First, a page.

For years I equated divorce with shame. My parents were divorced when I was little and I was determined not to follow in their footsteps. I was going to be the one to break the cycle that seemed to be plaguing my family. My mother raised me and my brother. And of course, I have my share of “issues” (doesn’t everybody) and my teenage years were a period of time when I really engaged in some horrible decision making, but I survived. My mom — she did the best she knew how and I honestly would not be where I am today without her. There I was carrying around a pregnant belly at nineteen years old, while people shook their heads and stared. Despite having doubts I married a man she begged me not to marry just weeks before giving birth, and oh yes, she drove with me to fill out the divorce paperwork months later because I decided to choose us and by us I meant myself and my child. But I also managed to return to college, work, graduate, and subsequently earn my Master’s degree. I juggled a part-time job, internships and research papers, graduated with honors, took care of my child, who was my top priority, and in the midst of all of this I also found love.
When you are going through a divorce or even ending a relationship with the person who helped you create your most prized possession, it is easy to feel like it’s the end of the world. You buy into the fact that you will spend your life alone and that no one will want to deal with you and your “baggage.” You worry that your child will pay for your choices and while our choices do affect our children I am a believer that love and support can trump the fall out behind your relationship’s demise. The red flags I should have seen or the fact that I should have known better or listened to my gut didn’t put my mind at ease when it came to my fears for my future or my child’s. As a result I poured my heart into being the best mother I could be and getting my education so I could provide for her. I was determined she would have a fighting chance.
Despite the fact that I am a statistic — we’ve all seen the numbers out there on failed marriages, I am also a testament to the fact that there are second chances when it comes to love. A divorce doesn’t have to be the end for you. A divorce doesn’t mean that you failed at anything despite what the small percentage of the population who is perfect might say (and they aren’t really perfect they are just too busy judging in an effort to avoid looking at their own issues). For me divorce means I succeeded. Sure I would have saved myself some headaches had I not got married but I finally stood up for me. I finally decided that I was of value and more importantly my child was. And by leaving an unhealthy relationship I was able to make room in my heart and my life for someone who would love me and my child.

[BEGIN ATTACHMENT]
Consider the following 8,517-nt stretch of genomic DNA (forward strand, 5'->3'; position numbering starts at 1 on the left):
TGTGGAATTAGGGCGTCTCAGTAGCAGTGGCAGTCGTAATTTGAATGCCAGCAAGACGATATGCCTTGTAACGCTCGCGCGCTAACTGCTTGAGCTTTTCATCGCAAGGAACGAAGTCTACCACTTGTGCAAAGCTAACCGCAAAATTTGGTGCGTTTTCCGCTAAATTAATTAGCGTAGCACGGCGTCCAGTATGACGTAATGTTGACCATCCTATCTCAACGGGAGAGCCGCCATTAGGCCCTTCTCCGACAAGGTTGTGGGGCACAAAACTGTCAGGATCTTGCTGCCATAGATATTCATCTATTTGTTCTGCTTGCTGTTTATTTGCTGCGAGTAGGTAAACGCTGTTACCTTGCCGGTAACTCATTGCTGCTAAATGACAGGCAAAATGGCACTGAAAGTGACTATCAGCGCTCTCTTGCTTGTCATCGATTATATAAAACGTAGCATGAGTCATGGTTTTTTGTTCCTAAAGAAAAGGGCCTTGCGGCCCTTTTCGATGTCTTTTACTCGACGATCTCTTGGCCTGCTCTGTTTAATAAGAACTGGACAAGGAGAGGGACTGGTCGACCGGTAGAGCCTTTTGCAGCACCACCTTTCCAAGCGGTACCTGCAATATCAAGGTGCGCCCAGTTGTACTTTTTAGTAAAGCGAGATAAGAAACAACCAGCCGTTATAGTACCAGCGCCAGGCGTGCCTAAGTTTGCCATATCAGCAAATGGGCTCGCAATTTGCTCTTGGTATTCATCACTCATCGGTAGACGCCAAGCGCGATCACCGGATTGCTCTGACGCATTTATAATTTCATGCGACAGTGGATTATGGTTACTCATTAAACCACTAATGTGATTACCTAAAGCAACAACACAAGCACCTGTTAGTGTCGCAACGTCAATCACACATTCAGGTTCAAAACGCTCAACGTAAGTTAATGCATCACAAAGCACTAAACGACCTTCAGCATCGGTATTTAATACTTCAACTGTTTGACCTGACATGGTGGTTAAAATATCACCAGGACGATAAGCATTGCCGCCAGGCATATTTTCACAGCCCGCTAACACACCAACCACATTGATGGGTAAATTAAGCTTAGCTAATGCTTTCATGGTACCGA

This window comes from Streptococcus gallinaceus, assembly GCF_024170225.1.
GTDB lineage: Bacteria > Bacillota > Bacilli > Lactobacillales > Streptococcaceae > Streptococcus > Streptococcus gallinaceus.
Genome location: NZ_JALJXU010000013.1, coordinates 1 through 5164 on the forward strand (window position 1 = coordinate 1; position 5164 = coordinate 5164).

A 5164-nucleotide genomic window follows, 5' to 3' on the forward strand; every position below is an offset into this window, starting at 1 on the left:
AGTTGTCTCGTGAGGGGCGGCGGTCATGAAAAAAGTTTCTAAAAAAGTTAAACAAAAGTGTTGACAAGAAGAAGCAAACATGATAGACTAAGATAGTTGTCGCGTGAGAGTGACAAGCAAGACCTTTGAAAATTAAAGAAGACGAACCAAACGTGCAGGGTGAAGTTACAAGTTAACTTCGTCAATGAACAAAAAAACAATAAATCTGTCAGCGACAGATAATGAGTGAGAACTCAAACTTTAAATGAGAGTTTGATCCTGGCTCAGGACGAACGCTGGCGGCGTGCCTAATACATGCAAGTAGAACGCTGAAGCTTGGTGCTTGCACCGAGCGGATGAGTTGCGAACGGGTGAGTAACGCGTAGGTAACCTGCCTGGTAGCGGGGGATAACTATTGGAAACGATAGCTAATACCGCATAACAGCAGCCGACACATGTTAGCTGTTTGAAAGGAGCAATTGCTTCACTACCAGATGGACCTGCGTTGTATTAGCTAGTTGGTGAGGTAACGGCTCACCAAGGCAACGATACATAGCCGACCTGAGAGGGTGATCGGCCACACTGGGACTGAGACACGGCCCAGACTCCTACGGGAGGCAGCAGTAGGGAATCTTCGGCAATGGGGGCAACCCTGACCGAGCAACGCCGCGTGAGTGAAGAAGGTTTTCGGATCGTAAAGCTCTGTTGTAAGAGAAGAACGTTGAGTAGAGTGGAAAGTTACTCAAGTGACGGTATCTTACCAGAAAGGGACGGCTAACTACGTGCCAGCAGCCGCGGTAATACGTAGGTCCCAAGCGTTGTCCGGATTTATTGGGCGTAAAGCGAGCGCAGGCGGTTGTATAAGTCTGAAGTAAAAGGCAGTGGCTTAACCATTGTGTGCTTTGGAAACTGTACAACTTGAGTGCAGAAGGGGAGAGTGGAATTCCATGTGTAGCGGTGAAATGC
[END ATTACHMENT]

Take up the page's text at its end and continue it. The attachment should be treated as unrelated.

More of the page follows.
And so here I am, a firm believer in second chances and with each time I share a part of my story I become a bit liberated. I had to get to a place where I realized that there was no reason for me to hold my head down in shame, no reason for me to be afraid of what people would think if they “knew.” And as a testament to the fact that life does go on, and in so many ways it only gets better, I wanted to share 10 reasons why I am thankful for my second chance at marriage.
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For me my second chance at marriage has given me so much more than I would have imagined. As with any couple we experience our share of challenges but I am spending my life with someone who I can and want to get through the tough stuff with. And everything that I went through made me appreciate him and the gifts I have been blessed with even more. Our love story is by no means perfect but it is a testament to the fact that some things really are better the second time around.
Can you relate to struggling with feelings of shame after a divorce? If so, how did you overcome them? Have you gotten a second chance at marriage?
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